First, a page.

Under the Skin

Under the Skin is a movie that almost defies description. It is a story about some kind of extraterrestrial traveling through modern-day Scotland in the guise of a beautiful woman (played by Scarlett Johansson) who seduces random men, brings them back to her apartment/lair for some presumed sex, and then preys upon them in a way that honestly…I’m not sure what the hell happens to these guys. I just know they sure don’t survive the experience. And we don’t know much about the aliens prowling Scotland in search of victims, either, except there seems to be a few of them, some of them are extremely good at riding motorcycles, and the more they interact with humans, the more they imprint with us emotionally. As you might imagine, that last bit tends to get in the way of their mission of abducting and killing us.

This is a deeply weird, surreal, and creepy science fiction/horror movie that makes a lot of people wonder if it is one of the best things they’ve ever seen…or one of the worst. I am of the former camp, but I’ll admit that this is not a movie for everyone. It is challenging in the way that only an ambitious/pretentious arthouse movie can be, but there is a pretty awesome story here about our perceptions of beauty, sex, and love; how we connect with other people; and how we deal with the emotional desolation of true loneliness. There are also plenty of low-key scenes that simply creep you right the hell out, either because of  weird alien stuff going on that you can’t really comprehend, or because the aliens themselves are casually doing things of unspeakable cruelty to their prey. There is a pair of scenes on a beach that make me shiver every time I think of them, simply because they are so simple, so effective, and so, so, so chilling. Let me put it this way: they will make you think twice before bringing your baby to the ocean ever again.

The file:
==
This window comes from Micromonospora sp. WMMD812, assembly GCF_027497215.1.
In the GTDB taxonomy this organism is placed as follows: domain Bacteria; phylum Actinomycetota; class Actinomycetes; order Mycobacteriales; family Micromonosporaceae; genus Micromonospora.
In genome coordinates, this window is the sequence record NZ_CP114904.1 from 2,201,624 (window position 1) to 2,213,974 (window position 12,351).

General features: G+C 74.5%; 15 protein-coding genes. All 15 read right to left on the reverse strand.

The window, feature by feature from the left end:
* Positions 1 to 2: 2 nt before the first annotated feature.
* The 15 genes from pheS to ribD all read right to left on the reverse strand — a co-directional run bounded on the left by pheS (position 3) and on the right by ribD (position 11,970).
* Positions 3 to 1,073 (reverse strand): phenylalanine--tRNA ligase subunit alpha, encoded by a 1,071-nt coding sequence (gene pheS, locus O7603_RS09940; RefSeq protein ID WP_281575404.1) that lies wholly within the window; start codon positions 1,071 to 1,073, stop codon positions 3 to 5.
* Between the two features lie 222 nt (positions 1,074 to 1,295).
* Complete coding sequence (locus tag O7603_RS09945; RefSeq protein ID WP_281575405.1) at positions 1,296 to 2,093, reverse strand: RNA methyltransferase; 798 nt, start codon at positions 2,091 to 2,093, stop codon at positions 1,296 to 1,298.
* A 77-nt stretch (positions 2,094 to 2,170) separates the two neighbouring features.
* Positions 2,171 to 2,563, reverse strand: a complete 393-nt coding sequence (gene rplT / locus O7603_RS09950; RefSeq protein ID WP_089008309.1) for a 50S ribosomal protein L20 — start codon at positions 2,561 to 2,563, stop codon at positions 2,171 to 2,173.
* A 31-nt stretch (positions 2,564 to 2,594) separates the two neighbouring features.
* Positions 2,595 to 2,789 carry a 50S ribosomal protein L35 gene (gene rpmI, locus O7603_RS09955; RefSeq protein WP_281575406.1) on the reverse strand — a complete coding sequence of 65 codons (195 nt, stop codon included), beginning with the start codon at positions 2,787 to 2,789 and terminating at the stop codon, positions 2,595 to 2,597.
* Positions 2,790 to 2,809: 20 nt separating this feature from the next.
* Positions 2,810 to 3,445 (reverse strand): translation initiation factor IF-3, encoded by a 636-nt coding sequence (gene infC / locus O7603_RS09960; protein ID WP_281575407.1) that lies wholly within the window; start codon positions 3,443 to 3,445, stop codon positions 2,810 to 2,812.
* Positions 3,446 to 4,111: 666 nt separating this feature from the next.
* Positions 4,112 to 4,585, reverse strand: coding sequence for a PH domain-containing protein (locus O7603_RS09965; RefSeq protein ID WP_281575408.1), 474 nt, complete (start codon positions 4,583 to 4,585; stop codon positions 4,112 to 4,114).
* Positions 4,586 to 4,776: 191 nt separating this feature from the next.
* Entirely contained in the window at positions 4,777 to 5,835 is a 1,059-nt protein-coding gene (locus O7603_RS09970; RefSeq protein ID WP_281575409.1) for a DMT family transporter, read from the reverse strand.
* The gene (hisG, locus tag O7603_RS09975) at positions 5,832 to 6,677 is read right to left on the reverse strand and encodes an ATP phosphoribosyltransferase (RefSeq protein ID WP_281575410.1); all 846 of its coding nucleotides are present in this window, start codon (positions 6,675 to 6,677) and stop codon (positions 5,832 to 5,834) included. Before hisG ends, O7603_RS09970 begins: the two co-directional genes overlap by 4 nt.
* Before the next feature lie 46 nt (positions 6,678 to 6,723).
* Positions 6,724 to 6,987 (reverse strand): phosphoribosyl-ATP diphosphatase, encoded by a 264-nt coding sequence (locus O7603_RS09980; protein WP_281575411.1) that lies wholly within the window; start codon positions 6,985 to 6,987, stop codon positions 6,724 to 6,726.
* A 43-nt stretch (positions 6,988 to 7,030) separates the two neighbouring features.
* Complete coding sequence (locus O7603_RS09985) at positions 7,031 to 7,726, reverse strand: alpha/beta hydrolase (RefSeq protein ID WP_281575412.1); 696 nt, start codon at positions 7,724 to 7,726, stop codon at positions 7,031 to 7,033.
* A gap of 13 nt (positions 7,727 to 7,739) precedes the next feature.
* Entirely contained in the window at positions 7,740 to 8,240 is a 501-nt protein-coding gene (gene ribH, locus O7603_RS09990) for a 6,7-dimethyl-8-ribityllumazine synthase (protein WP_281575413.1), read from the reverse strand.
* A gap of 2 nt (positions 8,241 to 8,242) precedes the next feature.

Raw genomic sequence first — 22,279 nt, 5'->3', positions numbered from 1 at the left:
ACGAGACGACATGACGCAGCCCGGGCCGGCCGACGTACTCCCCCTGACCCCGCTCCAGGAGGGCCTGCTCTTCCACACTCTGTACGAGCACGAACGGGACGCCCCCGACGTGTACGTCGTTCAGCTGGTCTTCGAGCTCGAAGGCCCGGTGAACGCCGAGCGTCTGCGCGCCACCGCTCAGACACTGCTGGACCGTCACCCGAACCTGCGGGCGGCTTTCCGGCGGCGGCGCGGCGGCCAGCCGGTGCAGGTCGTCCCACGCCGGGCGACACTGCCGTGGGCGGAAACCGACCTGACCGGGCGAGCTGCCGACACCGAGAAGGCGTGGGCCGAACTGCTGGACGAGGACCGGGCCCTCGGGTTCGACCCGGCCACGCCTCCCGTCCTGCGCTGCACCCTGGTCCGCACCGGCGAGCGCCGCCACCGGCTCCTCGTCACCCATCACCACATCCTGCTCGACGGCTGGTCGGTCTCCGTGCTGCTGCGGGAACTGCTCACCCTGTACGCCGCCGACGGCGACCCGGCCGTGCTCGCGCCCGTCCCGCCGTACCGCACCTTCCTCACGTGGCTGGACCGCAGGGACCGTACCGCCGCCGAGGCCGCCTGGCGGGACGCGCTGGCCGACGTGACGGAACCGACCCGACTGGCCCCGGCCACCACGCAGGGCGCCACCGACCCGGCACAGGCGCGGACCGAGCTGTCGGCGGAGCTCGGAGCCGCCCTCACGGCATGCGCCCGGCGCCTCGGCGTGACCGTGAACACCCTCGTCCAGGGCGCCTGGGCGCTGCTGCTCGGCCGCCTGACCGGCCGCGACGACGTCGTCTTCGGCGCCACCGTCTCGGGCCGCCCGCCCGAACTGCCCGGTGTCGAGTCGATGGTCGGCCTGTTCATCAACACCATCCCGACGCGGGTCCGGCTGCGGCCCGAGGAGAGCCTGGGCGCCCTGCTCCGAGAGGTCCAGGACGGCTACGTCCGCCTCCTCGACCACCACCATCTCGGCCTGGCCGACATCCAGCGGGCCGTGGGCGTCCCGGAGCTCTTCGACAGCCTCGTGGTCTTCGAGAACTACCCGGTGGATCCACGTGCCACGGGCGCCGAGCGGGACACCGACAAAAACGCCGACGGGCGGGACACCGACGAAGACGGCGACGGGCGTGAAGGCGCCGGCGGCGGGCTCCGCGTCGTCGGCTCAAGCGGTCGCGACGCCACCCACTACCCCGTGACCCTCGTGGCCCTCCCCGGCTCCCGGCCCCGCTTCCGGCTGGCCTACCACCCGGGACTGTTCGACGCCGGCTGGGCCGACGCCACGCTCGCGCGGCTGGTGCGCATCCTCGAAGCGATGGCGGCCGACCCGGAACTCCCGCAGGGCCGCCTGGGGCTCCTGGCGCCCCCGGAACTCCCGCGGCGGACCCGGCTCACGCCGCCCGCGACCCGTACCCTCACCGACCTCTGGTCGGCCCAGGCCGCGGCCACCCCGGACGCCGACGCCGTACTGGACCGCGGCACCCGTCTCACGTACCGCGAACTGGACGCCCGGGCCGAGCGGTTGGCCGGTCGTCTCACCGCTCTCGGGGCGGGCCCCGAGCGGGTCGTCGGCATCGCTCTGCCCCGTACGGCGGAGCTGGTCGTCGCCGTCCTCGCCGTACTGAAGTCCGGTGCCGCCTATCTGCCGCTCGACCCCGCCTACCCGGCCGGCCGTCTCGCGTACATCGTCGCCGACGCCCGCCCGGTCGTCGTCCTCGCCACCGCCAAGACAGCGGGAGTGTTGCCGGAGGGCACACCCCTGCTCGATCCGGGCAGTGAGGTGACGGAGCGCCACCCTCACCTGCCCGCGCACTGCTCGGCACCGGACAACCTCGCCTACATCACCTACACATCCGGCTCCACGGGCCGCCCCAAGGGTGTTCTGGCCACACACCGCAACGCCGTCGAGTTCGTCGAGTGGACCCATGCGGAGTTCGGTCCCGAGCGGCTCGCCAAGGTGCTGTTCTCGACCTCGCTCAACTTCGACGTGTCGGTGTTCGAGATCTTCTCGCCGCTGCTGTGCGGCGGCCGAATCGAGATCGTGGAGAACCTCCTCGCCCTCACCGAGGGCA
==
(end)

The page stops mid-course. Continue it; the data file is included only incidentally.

I think it’s particularly notable that Scarlett Johansson chose to do this movie. It came out in 2013, and in it, we see her fully nude more than once. Rarely does one of Hollywood’s most influential sex symbols go unclothed in a movie and it not make big news, but this time, it did because her nude scenes were, well, not what you’d expect. Nothing in this movie is what you’d expect, not even a straightforward proposition by Johansson asking you out of the blue if you think she is pretty, and if you would like to come home with her. On its face, that sounds like the fantasy of a whole lot of moviegoers. But keep in mind that just two years earlier, her mobile phone had been hacked, and nude photos of herself that she sent to her then-husband Ryan Reynolds were leaked to the public. The guy responsible got 10 years in jail for the hack, which I think was much deserved, considering he violated one of the most intimate details of Johansson’s marital privacy on a global scale.

I thought about that a lot while I watched Under the Skin. In many ways, this movie is meant to play on male fears of feminine sexuality. But I think with Johansson in it, the movie becomes so much more: a great, big moment of truth about sexual victimization. It almost feels like Johansson turned a moment of deep personal violation into a study on what happens when predators are made to think about those upon whom they prey. What they find will either leave them unmoved…or end their predator ways for good. Either way, it takes a lot of courage—both artistic and personal—to raise such a question to the audience in the way that it does. And courageous movies are worth seeing.

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